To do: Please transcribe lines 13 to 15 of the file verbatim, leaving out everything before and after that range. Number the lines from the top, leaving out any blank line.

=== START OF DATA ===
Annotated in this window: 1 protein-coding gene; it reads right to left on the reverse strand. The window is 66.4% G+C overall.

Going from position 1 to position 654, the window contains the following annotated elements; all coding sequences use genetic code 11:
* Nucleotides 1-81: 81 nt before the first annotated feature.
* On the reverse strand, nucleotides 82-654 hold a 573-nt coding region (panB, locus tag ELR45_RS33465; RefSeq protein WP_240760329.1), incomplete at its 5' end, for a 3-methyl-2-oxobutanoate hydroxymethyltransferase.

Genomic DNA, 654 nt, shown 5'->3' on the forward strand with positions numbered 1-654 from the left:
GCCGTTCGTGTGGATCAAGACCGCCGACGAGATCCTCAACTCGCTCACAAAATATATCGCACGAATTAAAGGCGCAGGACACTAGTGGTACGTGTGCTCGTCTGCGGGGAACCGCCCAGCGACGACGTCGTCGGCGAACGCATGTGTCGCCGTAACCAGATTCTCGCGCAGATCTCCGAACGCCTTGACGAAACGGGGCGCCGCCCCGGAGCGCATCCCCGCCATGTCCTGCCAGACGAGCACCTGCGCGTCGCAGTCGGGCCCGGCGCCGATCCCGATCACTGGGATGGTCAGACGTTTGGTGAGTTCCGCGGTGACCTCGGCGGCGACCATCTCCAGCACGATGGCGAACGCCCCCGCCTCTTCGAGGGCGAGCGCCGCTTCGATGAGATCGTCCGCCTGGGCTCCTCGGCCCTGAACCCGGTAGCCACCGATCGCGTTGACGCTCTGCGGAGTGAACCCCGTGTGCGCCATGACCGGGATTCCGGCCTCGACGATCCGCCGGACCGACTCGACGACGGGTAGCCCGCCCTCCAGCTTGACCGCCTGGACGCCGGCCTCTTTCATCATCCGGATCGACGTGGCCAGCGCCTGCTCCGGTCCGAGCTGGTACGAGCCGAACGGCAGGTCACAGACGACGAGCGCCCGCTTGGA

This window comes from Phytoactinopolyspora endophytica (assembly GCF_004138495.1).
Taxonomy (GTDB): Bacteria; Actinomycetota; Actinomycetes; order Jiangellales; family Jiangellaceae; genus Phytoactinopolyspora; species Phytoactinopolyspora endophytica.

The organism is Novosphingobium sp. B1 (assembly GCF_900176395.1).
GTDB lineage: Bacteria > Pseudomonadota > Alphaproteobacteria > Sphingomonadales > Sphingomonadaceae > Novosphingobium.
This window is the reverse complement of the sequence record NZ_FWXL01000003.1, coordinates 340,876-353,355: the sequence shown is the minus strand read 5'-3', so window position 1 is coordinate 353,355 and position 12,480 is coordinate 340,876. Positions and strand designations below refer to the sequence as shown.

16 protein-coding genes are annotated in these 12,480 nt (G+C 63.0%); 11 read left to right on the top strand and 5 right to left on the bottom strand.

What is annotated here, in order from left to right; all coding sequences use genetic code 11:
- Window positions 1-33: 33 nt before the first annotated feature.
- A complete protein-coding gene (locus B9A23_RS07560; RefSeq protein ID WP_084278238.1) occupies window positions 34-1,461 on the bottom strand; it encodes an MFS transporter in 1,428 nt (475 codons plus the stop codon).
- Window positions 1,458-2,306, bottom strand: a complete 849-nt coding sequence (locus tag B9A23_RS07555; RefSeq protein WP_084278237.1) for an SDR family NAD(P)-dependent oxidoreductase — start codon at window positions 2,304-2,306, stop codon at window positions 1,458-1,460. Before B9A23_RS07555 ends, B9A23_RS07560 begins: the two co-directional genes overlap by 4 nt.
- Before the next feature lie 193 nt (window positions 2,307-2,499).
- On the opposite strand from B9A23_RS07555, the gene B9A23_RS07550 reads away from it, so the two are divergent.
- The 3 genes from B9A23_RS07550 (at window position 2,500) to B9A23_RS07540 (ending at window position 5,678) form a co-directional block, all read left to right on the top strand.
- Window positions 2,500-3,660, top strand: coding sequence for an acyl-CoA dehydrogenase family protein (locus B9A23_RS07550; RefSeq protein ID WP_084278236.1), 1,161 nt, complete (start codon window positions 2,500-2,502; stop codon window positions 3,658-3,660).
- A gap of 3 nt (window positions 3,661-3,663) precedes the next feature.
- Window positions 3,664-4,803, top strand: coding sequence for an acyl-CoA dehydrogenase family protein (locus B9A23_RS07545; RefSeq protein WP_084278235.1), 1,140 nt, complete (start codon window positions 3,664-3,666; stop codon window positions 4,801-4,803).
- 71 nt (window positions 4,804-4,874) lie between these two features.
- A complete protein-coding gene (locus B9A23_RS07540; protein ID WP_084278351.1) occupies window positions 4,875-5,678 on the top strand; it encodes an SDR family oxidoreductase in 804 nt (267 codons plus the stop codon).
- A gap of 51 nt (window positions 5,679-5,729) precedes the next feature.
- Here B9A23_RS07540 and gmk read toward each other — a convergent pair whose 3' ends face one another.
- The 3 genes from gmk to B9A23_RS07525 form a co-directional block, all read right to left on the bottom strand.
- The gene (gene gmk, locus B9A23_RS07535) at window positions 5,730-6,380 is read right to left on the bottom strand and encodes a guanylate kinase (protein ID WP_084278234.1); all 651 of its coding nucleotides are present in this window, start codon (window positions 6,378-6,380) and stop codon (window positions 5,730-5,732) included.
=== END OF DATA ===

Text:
What is annotated here, in order from left to right; all coding sequences use genetic code 11:
- Window positions 1-33: 33 nt before the first annotated feature.
- A complete protein-coding gene (locus B9A23_RS07560; RefSeq protein ID WP_084278238.1) occupies window positions 34-1,461 on the bottom strand; it encodes an MFS transporter in 1,428 nt (475 codons plus the stop codon).